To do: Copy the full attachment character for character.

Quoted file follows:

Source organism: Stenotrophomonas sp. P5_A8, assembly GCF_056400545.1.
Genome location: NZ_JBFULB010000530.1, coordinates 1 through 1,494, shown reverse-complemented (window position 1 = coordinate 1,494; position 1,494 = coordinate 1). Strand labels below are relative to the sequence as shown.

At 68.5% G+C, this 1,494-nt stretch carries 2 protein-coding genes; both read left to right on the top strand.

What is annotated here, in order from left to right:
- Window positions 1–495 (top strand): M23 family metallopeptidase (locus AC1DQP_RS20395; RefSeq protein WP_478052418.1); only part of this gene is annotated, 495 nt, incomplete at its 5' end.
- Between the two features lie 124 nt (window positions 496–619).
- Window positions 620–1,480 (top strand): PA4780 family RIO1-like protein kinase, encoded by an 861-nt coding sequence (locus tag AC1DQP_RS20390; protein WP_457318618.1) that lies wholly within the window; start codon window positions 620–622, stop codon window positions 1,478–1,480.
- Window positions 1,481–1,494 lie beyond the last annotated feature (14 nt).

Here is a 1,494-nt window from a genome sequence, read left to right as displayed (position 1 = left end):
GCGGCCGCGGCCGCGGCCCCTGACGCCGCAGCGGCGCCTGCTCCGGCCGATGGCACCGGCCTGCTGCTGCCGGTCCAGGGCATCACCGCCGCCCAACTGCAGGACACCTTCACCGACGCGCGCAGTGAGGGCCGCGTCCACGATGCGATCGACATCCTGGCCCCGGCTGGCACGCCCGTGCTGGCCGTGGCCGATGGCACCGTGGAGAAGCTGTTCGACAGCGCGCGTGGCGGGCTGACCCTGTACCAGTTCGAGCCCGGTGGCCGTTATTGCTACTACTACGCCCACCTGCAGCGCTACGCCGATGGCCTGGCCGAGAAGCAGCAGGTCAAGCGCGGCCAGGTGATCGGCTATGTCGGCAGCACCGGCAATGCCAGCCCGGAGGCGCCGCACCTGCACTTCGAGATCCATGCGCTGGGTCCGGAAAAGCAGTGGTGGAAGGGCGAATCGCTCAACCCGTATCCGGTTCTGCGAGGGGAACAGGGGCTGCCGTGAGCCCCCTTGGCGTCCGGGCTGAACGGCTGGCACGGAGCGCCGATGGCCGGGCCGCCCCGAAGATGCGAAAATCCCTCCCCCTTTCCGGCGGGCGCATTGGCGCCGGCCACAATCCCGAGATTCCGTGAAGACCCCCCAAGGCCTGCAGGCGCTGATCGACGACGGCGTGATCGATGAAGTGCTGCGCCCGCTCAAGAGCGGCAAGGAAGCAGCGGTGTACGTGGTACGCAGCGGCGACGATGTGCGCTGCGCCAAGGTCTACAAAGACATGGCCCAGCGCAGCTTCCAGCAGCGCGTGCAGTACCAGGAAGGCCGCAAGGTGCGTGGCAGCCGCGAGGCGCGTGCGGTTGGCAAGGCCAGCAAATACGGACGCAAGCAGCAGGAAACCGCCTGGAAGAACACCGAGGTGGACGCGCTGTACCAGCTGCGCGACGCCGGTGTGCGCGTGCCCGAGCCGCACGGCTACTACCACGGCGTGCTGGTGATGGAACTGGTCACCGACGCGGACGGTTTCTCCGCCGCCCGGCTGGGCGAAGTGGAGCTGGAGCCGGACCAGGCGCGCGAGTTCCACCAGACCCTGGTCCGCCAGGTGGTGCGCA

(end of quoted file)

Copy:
Source organism: Stenotrophomonas sp. P5_A8, assembly GCF_056400545.1.
Genome location: NZ_JBFULB010000530.1, coordinates 1 through 1,494, shown reverse-complemented (window position 1 = coordinate 1,494; position 1,494 = coordinate 1). Strand labels below are relative to the sequence as shown.

At 68.5% G+C, this 1,494-nt stretch carries 2 protein-coding genes; both read left to right on the top strand.

What is annotated here, in order from left to right:
- Window positions 1–495 (top strand): M23 family metallopeptidase (locus AC1DQP_RS20395; RefSeq protein WP_478052418.1); only part of this gene is annotated, 495 nt, incomplete at its 5' end.
- Between the two features lie 124 nt (window positions 496–619).
- Window positions 620–1,480 (top strand): PA4780 family RIO1-like protein kinase, encoded by an 861-nt coding sequence (locus tag AC1DQP_RS20390; protein WP_457318618.1) that lies wholly within the window; start codon window positions 620–622, stop codon window positions 1,478–1,480.
- Window positions 1,481–1,494 lie beyond the last annotated feature (14 nt).

Here is a 1,494-nt window from a genome sequence, read left to right as displayed (position 1 = left end):
GCGGCCGCGGCCGCGGCCCCTGACGCCGCAGCGGCGCCTGCTCCGGCCGATGGCACCGGCCTGCTGCTGCCGGTCCAGGGCATCACCGCCGCCCAACTGCAGGACACCTTCACCGACGCGCGCAGTGAGGGCCGCGTCCACGATGCGATCGACATCCTGGCCCCGGCTGGCACGCCCGTGCTGGCCGTGGCCGATGGCACCGTGGAGAAGCTGTTCGACAGCGCGCGTGGCGGGCTGACCCTGTACCAGTTCGAGCCCGGTGGCCGTTATTGCTACTACTACGCCCACCTGCAGCGCTACGCCGATGGCCTGGCCGAGAAGCAGCAGGTCAAGCGCGGCCAGGTGATCGGCTATGTCGGCAGCACCGGCAATGCCAGCCCGGAGGCGCCGCACCTGCACTTCGAGATCCATGCGCTGGGTCCGGAAAAGCAGTGGTGGAAGGGCGAATCGCTCAACCCGTATCCGGTTCTGCGAGGGGAACAGGGGCTGCCGTGAGCCCCCTTGGCGTCCGGGCTGAACGGCTGGCACGGAGCGCCGATGGCCGGGCCGCCCCGAAGATGCGAAAATCCCTCCCCCTTTCCGGCGGGCGCATTGGCGCCGGCCACAATCCCGAGATTCCGTGAAGACCCCCCAAGGCCTGCAGGCGCTGATCGACGACGGCGTGATCGATGAAGTGCTGCGCCCGCTCAAGAGCGGCAAGGAAGCAGCGGTGTACGTGGTACGCAGCGGCGACGATGTGCGCTGCGCCAAGGTCTACAAAGACATGGCCCAGCGCAGCTTCCAGCAGCGCGTGCAGTACCAGGAAGGCCGCAAGGTGCGTGGCAGCCGCGAGGCGCGTGCGGTTGGCAAGGCCAGCAAATACGGACGCAAGCAGCAGGAAACCGCCTGGAAGAACACCGAGGTGGACGCGCTGTACCAGCTGCGCGACGCCGGTGTGCGCGTGCCCGAGCCGCACGGCTACTACCACGGCGTGCTGGTGATGGAACTGGTCACCGACGCGGACGGTTTCTCCGCCGCCCGGCTGGGCGAAGTGGAGCTGGAGCCGGACCAGGCGCGCGAGTTCCACCAGACCCTGGTCCGCCAGGTGGTGCGCA